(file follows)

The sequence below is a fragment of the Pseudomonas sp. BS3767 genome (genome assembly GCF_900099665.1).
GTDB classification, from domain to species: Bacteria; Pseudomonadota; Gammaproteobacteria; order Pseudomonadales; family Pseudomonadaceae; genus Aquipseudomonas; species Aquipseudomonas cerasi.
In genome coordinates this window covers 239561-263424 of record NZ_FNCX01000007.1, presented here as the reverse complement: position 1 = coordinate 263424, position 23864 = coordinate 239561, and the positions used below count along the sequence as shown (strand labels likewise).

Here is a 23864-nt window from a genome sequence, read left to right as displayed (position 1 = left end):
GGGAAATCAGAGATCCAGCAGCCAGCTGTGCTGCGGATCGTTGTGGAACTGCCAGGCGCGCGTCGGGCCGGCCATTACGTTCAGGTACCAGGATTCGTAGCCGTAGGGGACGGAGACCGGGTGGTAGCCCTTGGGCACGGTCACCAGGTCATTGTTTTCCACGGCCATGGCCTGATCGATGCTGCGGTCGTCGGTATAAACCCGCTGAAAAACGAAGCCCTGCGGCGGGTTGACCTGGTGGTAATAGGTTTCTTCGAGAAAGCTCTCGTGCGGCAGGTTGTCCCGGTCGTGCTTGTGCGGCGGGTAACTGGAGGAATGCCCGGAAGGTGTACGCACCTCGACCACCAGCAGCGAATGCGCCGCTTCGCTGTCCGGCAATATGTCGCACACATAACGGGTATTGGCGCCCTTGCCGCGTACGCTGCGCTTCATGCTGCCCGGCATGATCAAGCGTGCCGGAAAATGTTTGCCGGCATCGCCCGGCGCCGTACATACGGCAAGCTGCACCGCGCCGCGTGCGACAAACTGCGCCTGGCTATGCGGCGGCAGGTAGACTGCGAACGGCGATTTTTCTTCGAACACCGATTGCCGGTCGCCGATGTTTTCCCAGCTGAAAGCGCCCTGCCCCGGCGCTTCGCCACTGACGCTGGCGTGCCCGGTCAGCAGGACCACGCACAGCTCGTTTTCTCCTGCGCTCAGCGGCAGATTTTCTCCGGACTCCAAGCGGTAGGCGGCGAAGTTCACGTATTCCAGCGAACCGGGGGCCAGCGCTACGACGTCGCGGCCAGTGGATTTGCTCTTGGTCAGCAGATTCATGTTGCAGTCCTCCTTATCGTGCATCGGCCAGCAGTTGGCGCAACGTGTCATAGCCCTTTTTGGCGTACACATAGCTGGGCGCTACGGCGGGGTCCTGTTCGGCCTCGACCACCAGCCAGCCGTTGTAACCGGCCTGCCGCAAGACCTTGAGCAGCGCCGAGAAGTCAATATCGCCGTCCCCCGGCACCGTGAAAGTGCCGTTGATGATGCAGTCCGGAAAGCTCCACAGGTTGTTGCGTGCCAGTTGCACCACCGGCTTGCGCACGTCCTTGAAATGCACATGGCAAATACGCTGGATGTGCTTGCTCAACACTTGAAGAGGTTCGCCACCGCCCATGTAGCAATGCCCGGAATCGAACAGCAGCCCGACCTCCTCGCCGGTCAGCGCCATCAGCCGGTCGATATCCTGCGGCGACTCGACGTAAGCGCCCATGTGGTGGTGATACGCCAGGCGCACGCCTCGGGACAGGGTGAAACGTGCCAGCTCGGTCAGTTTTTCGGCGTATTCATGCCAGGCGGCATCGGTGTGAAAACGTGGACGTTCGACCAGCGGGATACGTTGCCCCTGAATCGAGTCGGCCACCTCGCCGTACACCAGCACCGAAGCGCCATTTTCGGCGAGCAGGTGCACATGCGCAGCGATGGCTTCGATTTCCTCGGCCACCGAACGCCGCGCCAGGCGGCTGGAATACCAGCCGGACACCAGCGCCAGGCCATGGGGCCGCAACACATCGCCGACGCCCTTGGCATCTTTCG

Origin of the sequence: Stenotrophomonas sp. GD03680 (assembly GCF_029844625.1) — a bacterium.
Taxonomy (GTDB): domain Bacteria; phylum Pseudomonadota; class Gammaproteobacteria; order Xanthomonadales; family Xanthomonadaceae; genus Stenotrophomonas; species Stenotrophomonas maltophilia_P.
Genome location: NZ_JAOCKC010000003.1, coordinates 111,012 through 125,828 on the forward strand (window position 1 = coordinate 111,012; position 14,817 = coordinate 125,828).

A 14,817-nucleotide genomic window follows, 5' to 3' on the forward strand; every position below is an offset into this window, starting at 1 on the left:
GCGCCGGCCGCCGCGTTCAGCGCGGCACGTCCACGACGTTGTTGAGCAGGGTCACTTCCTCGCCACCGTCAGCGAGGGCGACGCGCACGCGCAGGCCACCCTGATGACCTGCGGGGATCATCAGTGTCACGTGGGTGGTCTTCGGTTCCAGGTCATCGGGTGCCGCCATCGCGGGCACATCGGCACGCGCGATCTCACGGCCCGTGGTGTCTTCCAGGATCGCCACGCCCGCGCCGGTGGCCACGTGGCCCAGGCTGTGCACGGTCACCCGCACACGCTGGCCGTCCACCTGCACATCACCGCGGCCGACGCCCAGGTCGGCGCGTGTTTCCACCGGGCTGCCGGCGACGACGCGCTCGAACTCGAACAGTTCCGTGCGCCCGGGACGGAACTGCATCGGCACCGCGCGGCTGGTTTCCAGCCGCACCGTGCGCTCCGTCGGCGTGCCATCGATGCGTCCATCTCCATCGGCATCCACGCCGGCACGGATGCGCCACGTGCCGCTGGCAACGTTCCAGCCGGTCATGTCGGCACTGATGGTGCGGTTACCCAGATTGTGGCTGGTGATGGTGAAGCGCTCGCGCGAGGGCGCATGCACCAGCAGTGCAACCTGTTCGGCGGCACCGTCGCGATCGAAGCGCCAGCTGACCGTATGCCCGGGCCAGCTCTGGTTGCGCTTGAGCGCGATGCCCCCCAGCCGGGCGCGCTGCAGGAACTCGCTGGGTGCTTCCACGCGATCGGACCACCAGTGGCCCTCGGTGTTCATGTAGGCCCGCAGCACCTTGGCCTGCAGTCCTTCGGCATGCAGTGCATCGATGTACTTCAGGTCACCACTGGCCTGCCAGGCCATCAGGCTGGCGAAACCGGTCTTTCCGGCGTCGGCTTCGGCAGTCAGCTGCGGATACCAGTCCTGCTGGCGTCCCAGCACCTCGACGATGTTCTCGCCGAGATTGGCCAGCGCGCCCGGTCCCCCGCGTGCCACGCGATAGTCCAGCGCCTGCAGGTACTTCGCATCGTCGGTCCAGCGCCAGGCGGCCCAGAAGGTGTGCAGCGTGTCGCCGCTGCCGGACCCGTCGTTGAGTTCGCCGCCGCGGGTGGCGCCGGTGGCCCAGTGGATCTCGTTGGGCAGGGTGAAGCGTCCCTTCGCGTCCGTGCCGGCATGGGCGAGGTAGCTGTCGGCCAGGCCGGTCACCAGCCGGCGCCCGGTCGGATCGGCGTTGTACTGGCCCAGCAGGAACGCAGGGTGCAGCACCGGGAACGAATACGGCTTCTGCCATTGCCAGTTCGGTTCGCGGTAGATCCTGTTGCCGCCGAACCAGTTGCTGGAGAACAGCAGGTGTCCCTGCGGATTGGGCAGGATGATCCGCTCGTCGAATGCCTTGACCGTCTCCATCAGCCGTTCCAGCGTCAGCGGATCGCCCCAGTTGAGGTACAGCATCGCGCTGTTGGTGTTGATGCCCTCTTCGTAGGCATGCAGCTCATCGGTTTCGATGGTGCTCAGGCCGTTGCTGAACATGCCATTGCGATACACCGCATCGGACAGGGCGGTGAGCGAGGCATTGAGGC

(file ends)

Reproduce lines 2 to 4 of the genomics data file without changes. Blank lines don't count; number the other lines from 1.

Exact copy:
GTDB classification, from domain to species: Bacteria; Pseudomonadota; Gammaproteobacteria; order Pseudomonadales; family Pseudomonadaceae; genus Aquipseudomonas; species Aquipseudomonas cerasi.
In genome coordinates this window covers 239561-263424 of record NZ_FNCX01000007.1, presented here as the reverse complement: position 1 = coordinate 263424, position 23864 = coordinate 239561, and the positions used below count along the sequence as shown (strand labels likewise).

Here is a 23864-nt window from a genome sequence, read left to right as displayed (position 1 = left end):